I realized the other day that we’ve been in radio silence here on the night kitchen blog. Some is because of a chicken run project we’ve been doing at home in addition to my regular day job and work at the roaster. Some, particularly talking about making coffee, is because I’ve been reluctant to take on the topic. But, here goes.
Coffee is an extraordinarily simple beverage. You can almost think of it as a 2 ingredient soup. While there are any number of different ways to brew coffee, ultimately the brew is a mixture of coffee solids dissolved in a liquid, usually water. In the 1950’s, MIT chemistry professor E. Lockhart started looking at defining what goes into a good cup of coffee. There are two primary factors that go into how you perceive coffee in the cup.
First is the Total Dissolved Solids (TDS). This is a measure, in parts per million, of how much of the soluble matter in the coffee is dissolved during the brewing process. TDS doesn’t directly relate to the strength of the coffee but the mouthfeel, or body of the coffee. French Press will have more of a mouthfeel then a pour over.
The second factor is the extraction yield. This is a measure of the weight of the coffee solids that are dissolved. The extraction yield, as a percentage, is shows how much of the ground coffee was dissolved and ends up in the cup.
The two terms are interrelated but different. Think of it this way, the percentage of TDS is a measure of how strong or weak the coffee is. If the TDS is below 1.15%, the coffee is colored water. TDS above 1.55%, black tar. The extraction yields is a bit more nebulous but really measures the flavor of the coffee. The ideal extraction yield seems to be between 18% and 22%. Without the right amount of TDS, you can’t get the best out of the flavor but you can have a perfect strength coffee where the flavor is underdeveloped. Here’s the data shown as a chart from the SCAA (Specialty Coffee Association of America). This version is the ‘American’ standard. European’s typically like more body (more dissolved solids) in the cup.
If you want, you can make a similar chart showing coffee body by brewing method. Espresso and French Press, because of the brewing methods, have the highest amount of total dissolved solids. Siphon coffees have the lowest amount of total dissolved solids. Percolators, drip brews, and pour overs fit in the middle. Within each of the different brewing methods, the flavor of the coffee can be developed differently within each of the brewing methods.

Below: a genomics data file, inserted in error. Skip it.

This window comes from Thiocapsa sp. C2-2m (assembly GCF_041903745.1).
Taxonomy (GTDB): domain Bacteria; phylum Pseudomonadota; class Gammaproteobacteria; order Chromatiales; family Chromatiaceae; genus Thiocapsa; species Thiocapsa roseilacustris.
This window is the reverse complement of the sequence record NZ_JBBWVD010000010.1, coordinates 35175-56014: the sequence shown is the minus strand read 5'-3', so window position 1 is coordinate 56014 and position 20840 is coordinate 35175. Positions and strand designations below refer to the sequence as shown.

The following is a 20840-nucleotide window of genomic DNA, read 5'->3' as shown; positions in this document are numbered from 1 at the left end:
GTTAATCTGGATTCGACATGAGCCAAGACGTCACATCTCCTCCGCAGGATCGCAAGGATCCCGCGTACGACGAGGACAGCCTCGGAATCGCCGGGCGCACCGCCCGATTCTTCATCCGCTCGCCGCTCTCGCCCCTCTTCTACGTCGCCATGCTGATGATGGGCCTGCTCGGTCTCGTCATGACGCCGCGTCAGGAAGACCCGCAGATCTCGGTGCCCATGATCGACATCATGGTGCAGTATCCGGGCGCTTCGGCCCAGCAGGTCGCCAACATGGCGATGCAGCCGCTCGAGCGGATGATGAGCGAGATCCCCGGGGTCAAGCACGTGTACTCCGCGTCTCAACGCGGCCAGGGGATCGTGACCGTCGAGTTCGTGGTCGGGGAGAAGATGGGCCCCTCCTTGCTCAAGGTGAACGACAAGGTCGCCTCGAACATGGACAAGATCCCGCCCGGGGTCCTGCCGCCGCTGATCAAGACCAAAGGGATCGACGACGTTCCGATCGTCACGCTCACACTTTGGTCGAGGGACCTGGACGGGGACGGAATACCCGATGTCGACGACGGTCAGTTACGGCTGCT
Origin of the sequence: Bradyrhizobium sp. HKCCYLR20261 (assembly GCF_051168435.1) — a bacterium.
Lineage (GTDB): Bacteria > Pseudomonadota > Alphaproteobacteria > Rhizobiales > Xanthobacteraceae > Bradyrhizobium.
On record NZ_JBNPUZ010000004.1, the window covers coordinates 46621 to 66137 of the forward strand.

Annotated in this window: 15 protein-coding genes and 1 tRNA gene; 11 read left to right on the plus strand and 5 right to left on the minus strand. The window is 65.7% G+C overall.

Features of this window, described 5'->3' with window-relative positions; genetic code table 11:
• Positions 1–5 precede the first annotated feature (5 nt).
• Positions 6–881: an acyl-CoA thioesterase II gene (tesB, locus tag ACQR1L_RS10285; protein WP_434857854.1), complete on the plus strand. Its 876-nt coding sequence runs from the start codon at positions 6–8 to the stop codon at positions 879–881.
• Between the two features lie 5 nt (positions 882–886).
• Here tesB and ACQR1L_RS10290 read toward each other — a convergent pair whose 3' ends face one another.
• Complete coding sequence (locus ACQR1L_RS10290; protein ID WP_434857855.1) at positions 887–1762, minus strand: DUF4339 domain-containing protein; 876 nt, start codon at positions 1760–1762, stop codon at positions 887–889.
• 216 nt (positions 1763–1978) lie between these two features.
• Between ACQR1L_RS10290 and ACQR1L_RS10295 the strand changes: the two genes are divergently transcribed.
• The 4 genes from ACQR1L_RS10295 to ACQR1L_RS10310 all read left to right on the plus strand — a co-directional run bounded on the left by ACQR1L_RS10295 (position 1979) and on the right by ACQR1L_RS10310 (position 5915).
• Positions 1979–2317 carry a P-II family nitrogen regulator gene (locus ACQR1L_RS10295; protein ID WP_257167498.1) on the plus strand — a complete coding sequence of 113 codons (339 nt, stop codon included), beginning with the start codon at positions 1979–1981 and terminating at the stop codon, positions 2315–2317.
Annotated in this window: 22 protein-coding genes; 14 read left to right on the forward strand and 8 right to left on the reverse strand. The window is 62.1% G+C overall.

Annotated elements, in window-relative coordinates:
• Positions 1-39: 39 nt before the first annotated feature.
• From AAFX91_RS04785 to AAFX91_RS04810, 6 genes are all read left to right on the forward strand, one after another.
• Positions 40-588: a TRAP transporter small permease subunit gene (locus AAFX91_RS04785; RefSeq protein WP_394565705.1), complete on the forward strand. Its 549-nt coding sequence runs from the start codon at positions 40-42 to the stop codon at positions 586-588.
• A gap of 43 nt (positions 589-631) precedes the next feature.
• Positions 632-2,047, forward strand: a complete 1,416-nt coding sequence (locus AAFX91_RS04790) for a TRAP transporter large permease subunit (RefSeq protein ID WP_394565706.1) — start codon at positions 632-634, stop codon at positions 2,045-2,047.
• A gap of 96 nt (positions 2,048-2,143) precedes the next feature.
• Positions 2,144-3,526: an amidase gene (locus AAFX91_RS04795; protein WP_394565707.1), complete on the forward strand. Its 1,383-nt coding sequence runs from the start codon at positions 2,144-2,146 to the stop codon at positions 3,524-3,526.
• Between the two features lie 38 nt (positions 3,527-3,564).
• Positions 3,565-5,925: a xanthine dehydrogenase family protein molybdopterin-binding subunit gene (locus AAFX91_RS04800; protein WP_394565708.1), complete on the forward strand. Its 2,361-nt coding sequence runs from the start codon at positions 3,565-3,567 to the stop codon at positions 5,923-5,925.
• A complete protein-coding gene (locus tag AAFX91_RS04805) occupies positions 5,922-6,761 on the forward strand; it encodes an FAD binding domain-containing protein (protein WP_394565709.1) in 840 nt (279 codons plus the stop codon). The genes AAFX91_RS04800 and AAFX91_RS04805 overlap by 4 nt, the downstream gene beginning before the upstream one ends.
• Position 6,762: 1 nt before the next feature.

Sounds like a science project doesn’t it? There are actually gizmos out there (technically a refractometer) along with an app that will let you exactly measure the TDS and extraction yield. I’ve never used one and probably won’t. I prefer to use my sense of smell to drive the show.
Remember earlier I talked about coffee as a simple soup – the analogy through the science of brewing still holds. The secret is making sure you give yourself the best chance to dissolve the good ones and leave the bad tastes behind. Here are the four rules –
- Get good coffee. You want coffee that was roasted recently, less than a month old usually. Grind it right before you use it.
- Get the right balance of water to coffee. For a standard 40 oz (usually listed as either an 8 or 10 cup pot) home brewer, I will use approximately 2 ounces of ground coffee. That puts our coffee at home into the upper right hand corner of “ideal” in the chart above. Note here that I am working in weights for the coffee.
- Brew at the right temperature. For hot coffee, I prefer the water to be between 195 F and 200 F. Much higher and more bitter compounds come out, colder, and the coffee flavor doesn’t develop as well. Cold brew coffee is an exception as are the rules for espresso.
- Make sure you have the water in contact with the coffee for the right amount of time. A 4 minute brew cycle seems to be about right. Whether I’m using a French Press, pour over, or looking at my coffee pot, I look for a 4 minute brew. Espresso, Aeropress, the Bialetti Moka pots have their own rules for time.
For most of us, items 1 and 2 above are the only ones we can change. Unless you are doing pour overs on a daily basis, you get the time and temperature that your machine gives you. So, experiment with the coffee and the balance of coffee to water. Keep notes on what you like and don’t like. It’s also worth investing in a small kitchen scale. We use ours constantly and not just for coffee.
If you are in Denton and get in touch, we would be happy to meet up and talk about coffee. Good coffee is simple to make, it takes a small amount of attention to detail.
Life really is too short for bad coffee.